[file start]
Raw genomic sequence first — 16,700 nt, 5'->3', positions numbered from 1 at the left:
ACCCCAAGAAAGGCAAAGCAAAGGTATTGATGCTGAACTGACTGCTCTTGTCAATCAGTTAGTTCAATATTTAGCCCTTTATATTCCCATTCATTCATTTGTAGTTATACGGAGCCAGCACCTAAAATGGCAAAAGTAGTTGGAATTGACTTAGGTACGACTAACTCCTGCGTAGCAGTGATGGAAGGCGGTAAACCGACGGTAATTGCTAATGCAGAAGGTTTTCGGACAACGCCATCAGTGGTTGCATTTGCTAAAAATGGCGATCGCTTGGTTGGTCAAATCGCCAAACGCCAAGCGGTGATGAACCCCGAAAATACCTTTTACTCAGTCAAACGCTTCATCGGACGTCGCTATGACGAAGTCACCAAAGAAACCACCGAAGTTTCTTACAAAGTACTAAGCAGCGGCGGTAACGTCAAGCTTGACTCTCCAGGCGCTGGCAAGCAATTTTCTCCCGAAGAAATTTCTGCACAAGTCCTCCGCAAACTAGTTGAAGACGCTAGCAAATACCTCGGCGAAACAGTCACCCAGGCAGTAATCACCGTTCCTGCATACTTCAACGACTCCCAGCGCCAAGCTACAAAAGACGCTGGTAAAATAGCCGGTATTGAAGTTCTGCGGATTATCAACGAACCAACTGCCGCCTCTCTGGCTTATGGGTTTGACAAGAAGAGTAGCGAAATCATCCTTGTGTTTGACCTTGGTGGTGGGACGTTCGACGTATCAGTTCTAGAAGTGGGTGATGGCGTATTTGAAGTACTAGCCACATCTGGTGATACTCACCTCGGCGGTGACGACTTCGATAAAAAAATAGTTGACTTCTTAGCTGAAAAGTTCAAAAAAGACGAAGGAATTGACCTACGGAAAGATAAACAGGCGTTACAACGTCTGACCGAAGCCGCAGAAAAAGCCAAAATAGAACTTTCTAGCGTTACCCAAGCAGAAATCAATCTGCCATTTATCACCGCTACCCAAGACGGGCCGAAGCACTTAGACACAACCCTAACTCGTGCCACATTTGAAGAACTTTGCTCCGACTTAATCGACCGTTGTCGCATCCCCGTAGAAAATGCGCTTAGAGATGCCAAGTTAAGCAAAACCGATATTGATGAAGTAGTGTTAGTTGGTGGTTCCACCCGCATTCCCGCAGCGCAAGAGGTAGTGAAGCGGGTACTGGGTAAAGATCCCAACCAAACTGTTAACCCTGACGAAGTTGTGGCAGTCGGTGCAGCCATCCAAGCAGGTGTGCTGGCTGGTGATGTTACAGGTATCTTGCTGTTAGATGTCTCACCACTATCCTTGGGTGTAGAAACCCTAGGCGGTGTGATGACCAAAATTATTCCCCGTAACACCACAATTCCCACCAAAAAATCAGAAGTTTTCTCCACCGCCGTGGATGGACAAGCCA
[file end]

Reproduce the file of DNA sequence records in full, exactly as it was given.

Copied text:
Raw genomic sequence first — 16,700 nt, 5'->3', positions numbered from 1 at the left:
ACCCCAAGAAAGGCAAAGCAAAGGTATTGATGCTGAACTGACTGCTCTTGTCAATCAGTTAGTTCAATATTTAGCCCTTTATATTCCCATTCATTCATTTGTAGTTATACGGAGCCAGCACCTAAAATGGCAAAAGTAGTTGGAATTGACTTAGGTACGACTAACTCCTGCGTAGCAGTGATGGAAGGCGGTAAACCGACGGTAATTGCTAATGCAGAAGGTTTTCGGACAACGCCATCAGTGGTTGCATTTGCTAAAAATGGCGATCGCTTGGTTGGTCAAATCGCCAAACGCCAAGCGGTGATGAACCCCGAAAATACCTTTTACTCAGTCAAACGCTTCATCGGACGTCGCTATGACGAAGTCACCAAAGAAACCACCGAAGTTTCTTACAAAGTACTAAGCAGCGGCGGTAACGTCAAGCTTGACTCTCCAGGCGCTGGCAAGCAATTTTCTCCCGAAGAAATTTCTGCACAAGTCCTCCGCAAACTAGTTGAAGACGCTAGCAAATACCTCGGCGAAACAGTCACCCAGGCAGTAATCACCGTTCCTGCATACTTCAACGACTCCCAGCGCCAAGCTACAAAAGACGCTGGTAAAATAGCCGGTATTGAAGTTCTGCGGATTATCAACGAACCAACTGCCGCCTCTCTGGCTTATGGGTTTGACAAGAAGAGTAGCGAAATCATCCTTGTGTTTGACCTTGGTGGTGGGACGTTCGACGTATCAGTTCTAGAAGTGGGTGATGGCGTATTTGAAGTACTAGCCACATCTGGTGATACTCACCTCGGCGGTGACGACTTCGATAAAAAAATAGTTGACTTCTTAGCTGAAAAGTTCAAAAAAGACGAAGGAATTGACCTACGGAAAGATAAACAGGCGTTACAACGTCTGACCGAAGCCGCAGAAAAAGCCAAAATAGAACTTTCTAGCGTTACCCAAGCAGAAATCAATCTGCCATTTATCACCGCTACCCAAGACGGGCCGAAGCACTTAGACACAACCCTAACTCGTGCCACATTTGAAGAACTTTGCTCCGACTTAATCGACCGTTGTCGCATCCCCGTAGAAAATGCGCTTAGAGATGCCAAGTTAAGCAAAACCGATATTGATGAAGTAGTGTTAGTTGGTGGTTCCACCCGCATTCCCGCAGCGCAAGAGGTAGTGAAGCGGGTACTGGGTAAAGATCCCAACCAAACTGTTAACCCTGACGAAGTTGTGGCAGTCGGTGCAGCCATCCAAGCAGGTGTGCTGGCTGGTGATGTTACAGGTATCTTGCTGTTAGATGTCTCACCACTATCCTTGGGTGTAGAAACCCTAGGCGGTGTGATGACCAAAATTATTCCCCGTAACACCACAATTCCCACCAAAAAATCAGAAGTTTTCTCCACCGCCGTGGATGGACAAGCCA